Nearly untouched for millions of years, the salt flats of the inhospitable Puna plateaus are being transformed into a dynamic center of lithium production, bringing with them both economic opportunities and concerns about environmental damage. North of the ruins of Mina La Casualidad, several heavy-duty trucks cross the mountains towards the Mariana mine, a large lithium project under construction, operated by the Chinese company Ganfeng, one of the largest producers of lithium in the world.

The mine is one of the five projects that the lithium giant is carrying out in Argentina, a country that has become the scene of a strategic rivalry between China and the United States, where both seek to obtain the necessary supplies for the manufacture of batteries.

Argentina, the fourth largest lithium producer in the world, holds a fifth of the world’s reserves. It is the second largest deposit on the planet. As the country’s production soars, both Beijing and Washington want to take a piece of Argentina’s “white gold.”

China, the main producer of lithium batteries and the country that refines the most lithium in the world, has a clear advantage when it comes to investing in Argentina’s nascent industry. But the U.S., which is seeking to develop its own clean technology production chains outside of Chinese control, is trying to counter Beijing’s growing influence in South America with new investments.

    • cygnus@lemmy.ca
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      25 days ago

      In some applications sure, but Lithium batteries are denser. Lipo in particular has no substitute yet.

    • tal@lemmy.today
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      25 days ago

      China is already selling two EVs using sodium ion batteries.

      Sodium ion batteries won’t be a general drop-in substitute in vehicles for lithium.

      It might be possible to use sodium-ion batteries in place of some not-energy-density critical lithium-ion applications (the way lead-acid is currently used for some lithium-ion applications), and that’d free up some materials for EV use.

      https://physics.aps.org/articles/v17/73

      However, sodium and lithium atoms have differences, two of which are relevant for battery performance. The first difference is in the so-called redox potential, which characterizes the tendency for an atom or molecule to gain or lose electrons in a chemical reaction. The redox potential of sodium is 2.71 V, about 10% lower than that of lithium, which means sodium-ion batteries supply less energy—for each ion that arrives in the cathode—than lithium-ion batteries. The second difference is that the mass of sodium is 3 times that of lithium.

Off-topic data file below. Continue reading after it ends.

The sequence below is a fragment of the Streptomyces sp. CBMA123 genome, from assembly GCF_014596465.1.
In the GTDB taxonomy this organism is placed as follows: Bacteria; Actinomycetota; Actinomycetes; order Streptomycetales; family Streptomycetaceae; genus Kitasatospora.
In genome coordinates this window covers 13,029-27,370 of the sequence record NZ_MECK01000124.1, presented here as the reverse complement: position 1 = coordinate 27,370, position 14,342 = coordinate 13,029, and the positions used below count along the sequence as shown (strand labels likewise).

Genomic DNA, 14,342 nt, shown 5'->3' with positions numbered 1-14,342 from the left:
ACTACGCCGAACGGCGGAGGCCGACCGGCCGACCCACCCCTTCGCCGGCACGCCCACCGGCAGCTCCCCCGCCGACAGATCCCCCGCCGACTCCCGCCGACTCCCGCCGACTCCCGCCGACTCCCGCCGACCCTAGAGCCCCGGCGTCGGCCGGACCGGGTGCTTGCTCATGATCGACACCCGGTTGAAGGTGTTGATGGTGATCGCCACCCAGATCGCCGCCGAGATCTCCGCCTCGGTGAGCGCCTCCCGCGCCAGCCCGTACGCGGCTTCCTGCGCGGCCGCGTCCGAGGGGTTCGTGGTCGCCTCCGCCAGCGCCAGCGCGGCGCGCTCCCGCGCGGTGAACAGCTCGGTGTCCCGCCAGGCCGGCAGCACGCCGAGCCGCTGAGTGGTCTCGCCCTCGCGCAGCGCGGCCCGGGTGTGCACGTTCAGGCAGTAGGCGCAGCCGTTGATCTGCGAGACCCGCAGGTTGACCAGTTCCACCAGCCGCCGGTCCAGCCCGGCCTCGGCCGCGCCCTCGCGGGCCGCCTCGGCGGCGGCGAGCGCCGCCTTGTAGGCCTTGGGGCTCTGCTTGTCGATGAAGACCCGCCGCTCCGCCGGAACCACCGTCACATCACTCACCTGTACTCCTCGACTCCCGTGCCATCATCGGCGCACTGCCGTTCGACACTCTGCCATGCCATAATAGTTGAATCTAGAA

Together these differences result in an energy density for sodium-ion batteries that is at least 30% lower than that of lithium-ion batteries [1]. When considering electric vehicle applications, this lower energy density means that a person can’t drive as far with a sodium-ion battery as with a similarly sized lithium-ion battery. In terms of this driving range, “sodium can’t beat lithium,” Tarascon says.

      In time, sodium-ion batteries will improve, but their driving range will never surpass the top-of-the-line lithium-ion batteries, Tarascon says. He imagines instead that sodium-ion technology will fill specific niches, such as batteries for smaller, single-person electric vehicles or for vehicles that have a range of only 30–50 miles (50–80 km). Weil agrees, but he says that society may have to change the way it views automobiles. “We cannot only point to the technology developers and say, ‘We need more efficiency.’ It’s even more important to stress that we need more ‘sufficiency,’ which is people being satisfied with a small car,” he says.

  • cygnus@lemmy.ca
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    25 days ago

    Ah, this helps explain the Biden + Milei meeting. I can’t imagine Captain Libertarian siding with China.